We frequently get the question, "how do I know that my equipment is working, or that these tests are accurate?" The best way to determine this and be sure of your results is to run a system suitability test.
System Suitability traditionally refers to HPLC measurements, but I think it’s an excellent term and good practice for any analytical test.
It’s best to select a standard that is close in viscosity to your samples and run at the start and end of testing. This way, you can be sure that all the data in between is sound and accurate. We offer oil-based standards which are more robust, but take more cleaning, and aqueous based standards which are easier to use (if your samples are aqueous) but must be refrigerated as it can expire.
Standards should be reading within 2% of the expected value, and subsequent repetitions should be within 0.5% of each other.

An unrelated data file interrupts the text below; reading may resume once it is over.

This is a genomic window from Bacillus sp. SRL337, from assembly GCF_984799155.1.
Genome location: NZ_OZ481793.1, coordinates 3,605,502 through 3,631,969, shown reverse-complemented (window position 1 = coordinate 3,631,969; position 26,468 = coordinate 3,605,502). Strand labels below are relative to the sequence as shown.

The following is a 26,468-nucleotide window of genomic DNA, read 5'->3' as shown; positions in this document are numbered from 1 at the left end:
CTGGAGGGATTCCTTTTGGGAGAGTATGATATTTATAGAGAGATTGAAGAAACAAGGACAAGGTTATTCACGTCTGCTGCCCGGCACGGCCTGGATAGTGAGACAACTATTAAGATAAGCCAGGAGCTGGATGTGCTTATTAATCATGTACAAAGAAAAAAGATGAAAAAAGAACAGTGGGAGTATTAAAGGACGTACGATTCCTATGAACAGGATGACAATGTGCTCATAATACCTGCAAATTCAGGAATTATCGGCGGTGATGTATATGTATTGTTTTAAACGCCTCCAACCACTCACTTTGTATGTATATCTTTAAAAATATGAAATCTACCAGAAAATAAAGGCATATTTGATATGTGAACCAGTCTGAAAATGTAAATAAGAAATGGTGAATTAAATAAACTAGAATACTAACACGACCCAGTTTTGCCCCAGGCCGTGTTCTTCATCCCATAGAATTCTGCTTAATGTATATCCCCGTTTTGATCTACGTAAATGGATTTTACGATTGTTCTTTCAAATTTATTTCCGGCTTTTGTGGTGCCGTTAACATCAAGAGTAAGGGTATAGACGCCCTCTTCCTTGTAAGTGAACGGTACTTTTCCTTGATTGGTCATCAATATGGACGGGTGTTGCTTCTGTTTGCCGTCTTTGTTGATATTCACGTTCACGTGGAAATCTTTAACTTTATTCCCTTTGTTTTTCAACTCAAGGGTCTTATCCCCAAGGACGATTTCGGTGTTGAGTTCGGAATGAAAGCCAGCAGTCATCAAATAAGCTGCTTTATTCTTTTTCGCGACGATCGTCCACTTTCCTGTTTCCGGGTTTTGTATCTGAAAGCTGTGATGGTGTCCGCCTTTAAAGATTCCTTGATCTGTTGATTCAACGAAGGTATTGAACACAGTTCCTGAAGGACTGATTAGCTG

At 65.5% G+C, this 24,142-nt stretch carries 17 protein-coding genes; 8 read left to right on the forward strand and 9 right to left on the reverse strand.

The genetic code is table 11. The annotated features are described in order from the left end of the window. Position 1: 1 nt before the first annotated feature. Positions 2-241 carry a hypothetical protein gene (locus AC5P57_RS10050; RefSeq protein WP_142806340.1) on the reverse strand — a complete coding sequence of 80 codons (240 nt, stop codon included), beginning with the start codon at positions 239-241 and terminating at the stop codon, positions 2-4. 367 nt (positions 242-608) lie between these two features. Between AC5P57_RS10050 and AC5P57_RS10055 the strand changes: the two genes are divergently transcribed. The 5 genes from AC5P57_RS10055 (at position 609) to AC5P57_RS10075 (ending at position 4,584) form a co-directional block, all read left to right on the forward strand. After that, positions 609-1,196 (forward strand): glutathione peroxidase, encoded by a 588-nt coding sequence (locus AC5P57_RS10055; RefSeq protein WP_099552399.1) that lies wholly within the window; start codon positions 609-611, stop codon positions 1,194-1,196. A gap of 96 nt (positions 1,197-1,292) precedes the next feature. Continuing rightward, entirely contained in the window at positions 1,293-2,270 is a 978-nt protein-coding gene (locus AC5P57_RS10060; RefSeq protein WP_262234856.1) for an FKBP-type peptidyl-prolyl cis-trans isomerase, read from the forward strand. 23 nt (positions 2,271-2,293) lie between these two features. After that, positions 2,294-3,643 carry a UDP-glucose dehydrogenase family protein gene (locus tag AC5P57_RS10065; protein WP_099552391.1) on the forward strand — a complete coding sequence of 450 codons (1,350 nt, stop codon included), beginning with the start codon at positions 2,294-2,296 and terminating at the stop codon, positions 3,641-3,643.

If you are used to rotational systems, error is usually caused by improper sample loading, or a bad geometry. With the microVISC™, we eliminate loading differences and as long as samples are free of large particles, and miscible with cleaning solvents you should get the expected value. If the standard falls outside of this range, try thoroughly cleaning the system and run the standard again.
To develop appropriate cleaning methods we have transparent “dummy” flow cells. By flushing your sample through followed by the appropriate solvents you can be sure by visual inspection that the cell is clean.
Running a system suitability check at the start and end of testing will ensure that your results are accurate and your instrument is ready to go.